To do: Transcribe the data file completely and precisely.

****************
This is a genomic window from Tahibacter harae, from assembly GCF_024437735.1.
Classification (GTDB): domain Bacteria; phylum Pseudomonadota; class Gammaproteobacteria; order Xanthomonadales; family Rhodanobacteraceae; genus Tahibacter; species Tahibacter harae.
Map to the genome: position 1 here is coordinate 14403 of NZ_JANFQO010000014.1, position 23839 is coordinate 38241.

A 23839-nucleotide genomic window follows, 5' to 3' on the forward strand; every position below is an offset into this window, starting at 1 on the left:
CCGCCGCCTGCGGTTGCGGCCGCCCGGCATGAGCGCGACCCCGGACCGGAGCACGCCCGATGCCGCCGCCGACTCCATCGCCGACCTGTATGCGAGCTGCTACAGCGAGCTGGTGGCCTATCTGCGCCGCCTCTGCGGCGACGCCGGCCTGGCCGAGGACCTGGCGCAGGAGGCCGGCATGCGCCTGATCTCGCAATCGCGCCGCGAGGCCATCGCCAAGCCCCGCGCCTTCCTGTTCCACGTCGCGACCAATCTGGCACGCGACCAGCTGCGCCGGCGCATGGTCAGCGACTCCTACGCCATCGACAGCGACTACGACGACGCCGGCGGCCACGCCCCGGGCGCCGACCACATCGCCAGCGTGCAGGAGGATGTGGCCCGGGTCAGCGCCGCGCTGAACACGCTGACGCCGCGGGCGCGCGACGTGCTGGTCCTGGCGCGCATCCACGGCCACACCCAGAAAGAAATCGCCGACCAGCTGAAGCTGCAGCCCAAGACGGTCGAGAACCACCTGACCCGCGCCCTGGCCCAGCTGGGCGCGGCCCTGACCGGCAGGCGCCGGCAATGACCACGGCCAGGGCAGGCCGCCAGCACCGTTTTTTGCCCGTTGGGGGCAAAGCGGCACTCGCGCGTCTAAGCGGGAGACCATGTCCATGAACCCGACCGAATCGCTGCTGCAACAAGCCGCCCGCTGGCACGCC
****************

This is a genomic window from Tahibacter harae, from assembly GCF_024437735.1.
Classification (GTDB): domain Bacteria; phylum Pseudomonadota; class Gammaproteobacteria; order Xanthomonadales; family Rhodanobacteraceae; genus Tahibacter; species Tahibacter harae.
Map to the genome: position 1 here is coordinate 14403 of NZ_JANFQO010000014.1, position 23839 is coordinate 38241.

A 23839-nucleotide genomic window follows, 5' to 3' on the forward strand; every position below is an offset into this window, starting at 1 on the left:
CCGCCGCCTGCGGTTGCGGCCGCCCGGCATGAGCGCGACCCCGGACCGGAGCACGCCCGATGCCGCCGCCGACTCCATCGCCGACCTGTATGCGAGCTGCTACAGCGAGCTGGTGGCCTATCTGCGCCGCCTCTGCGGCGACGCCGGCCTGGCCGAGGACCTGGCGCAGGAGGCCGGCATGCGCCTGATCTCGCAATCGCGCCGCGAGGCCATCGCCAAGCCCCGCGCCTTCCTGTTCCACGTCGCGACCAATCTGGCACGCGACCAGCTGCGCCGGCGCATGGTCAGCGACTCCTACGCCATCGACAGCGACTACGACGACGCCGGCGGCCACGCCCCGGGCGCCGACCACATCGCCAGCGTGCAGGAGGATGTGGCCCGGGTCAGCGCCGCGCTGAACACGCTGACGCCGCGGGCGCGCGACGTGCTGGTCCTGGCGCGCATCCACGGCCACACCCAGAAAGAAATCGCCGACCAGCTGAAGCTGCAGCCCAAGACGGTCGAGAACCACCTGACCCGCGCCCTGGCCCAGCTGGGCGCGGCCCTGACCGGCAGGCGCCGGCAATGACCACGGCCAGGGCAGGCCGCCAGCACCGTTTTTTGCCCGTTGGGGGCAAAGCGGCACTCGCGCGTCTAAGCGGGAGACCATGTCCATGAACCCGACCGAATCGCTGCTGCAACAAGCCGCCCGCTGGCACGCC